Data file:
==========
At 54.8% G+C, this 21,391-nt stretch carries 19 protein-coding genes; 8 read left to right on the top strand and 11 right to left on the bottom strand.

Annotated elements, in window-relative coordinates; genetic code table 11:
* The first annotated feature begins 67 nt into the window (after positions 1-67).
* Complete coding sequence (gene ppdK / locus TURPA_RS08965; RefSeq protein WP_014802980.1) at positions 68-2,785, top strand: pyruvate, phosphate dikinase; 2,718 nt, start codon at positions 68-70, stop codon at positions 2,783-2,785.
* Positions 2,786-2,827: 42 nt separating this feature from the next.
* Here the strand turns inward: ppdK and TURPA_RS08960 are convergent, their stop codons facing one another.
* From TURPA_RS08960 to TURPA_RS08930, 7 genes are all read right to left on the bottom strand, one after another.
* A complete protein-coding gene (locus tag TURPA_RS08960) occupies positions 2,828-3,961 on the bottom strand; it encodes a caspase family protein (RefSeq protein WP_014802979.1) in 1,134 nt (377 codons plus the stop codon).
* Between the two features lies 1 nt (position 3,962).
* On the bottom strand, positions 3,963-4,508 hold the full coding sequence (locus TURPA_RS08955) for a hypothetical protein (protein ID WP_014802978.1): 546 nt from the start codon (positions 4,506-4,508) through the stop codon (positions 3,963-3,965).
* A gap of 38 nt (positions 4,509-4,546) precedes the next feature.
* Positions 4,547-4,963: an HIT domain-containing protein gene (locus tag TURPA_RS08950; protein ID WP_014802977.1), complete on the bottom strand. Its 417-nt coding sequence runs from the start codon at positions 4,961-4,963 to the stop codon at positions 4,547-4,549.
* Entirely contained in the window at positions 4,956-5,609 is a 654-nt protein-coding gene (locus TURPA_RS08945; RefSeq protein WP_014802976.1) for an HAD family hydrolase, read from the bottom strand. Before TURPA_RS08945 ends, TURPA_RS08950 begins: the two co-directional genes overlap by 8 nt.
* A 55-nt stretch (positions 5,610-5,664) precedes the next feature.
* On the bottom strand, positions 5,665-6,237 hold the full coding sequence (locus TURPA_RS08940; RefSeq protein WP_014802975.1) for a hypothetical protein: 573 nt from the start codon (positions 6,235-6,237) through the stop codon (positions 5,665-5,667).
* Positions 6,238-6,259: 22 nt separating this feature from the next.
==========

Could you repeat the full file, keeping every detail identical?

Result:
At 54.8% G+C, this 21,391-nt stretch carries 19 protein-coding genes; 8 read left to right on the top strand and 11 right to left on the bottom strand.

Annotated elements, in window-relative coordinates; genetic code table 11:
* The first annotated feature begins 67 nt into the window (after positions 1-67).
* Complete coding sequence (gene ppdK / locus TURPA_RS08965; RefSeq protein WP_014802980.1) at positions 68-2,785, top strand: pyruvate, phosphate dikinase; 2,718 nt, start codon at positions 68-70, stop codon at positions 2,783-2,785.
* Positions 2,786-2,827: 42 nt separating this feature from the next.
* Here the strand turns inward: ppdK and TURPA_RS08960 are convergent, their stop codons facing one another.
* From TURPA_RS08960 to TURPA_RS08930, 7 genes are all read right to left on the bottom strand, one after another.
* A complete protein-coding gene (locus tag TURPA_RS08960) occupies positions 2,828-3,961 on the bottom strand; it encodes a caspase family protein (RefSeq protein WP_014802979.1) in 1,134 nt (377 codons plus the stop codon).
* Between the two features lies 1 nt (position 3,962).
* On the bottom strand, positions 3,963-4,508 hold the full coding sequence (locus TURPA_RS08955) for a hypothetical protein (protein ID WP_014802978.1): 546 nt from the start codon (positions 4,506-4,508) through the stop codon (positions 3,963-3,965).
* A gap of 38 nt (positions 4,509-4,546) precedes the next feature.
* Positions 4,547-4,963: an HIT domain-containing protein gene (locus tag TURPA_RS08950; protein ID WP_014802977.1), complete on the bottom strand. Its 417-nt coding sequence runs from the start codon at positions 4,961-4,963 to the stop codon at positions 4,547-4,549.
* Entirely contained in the window at positions 4,956-5,609 is a 654-nt protein-coding gene (locus TURPA_RS08945; RefSeq protein WP_014802976.1) for an HAD family hydrolase, read from the bottom strand. Before TURPA_RS08945 ends, TURPA_RS08950 begins: the two co-directional genes overlap by 8 nt.
* A 55-nt stretch (positions 5,610-5,664) precedes the next feature.
* On the bottom strand, positions 5,665-6,237 hold the full coding sequence (locus TURPA_RS08940; RefSeq protein WP_014802975.1) for a hypothetical protein: 573 nt from the start codon (positions 6,235-6,237) through the stop codon (positions 5,665-5,667).
* Positions 6,238-6,259: 22 nt separating this feature from the next.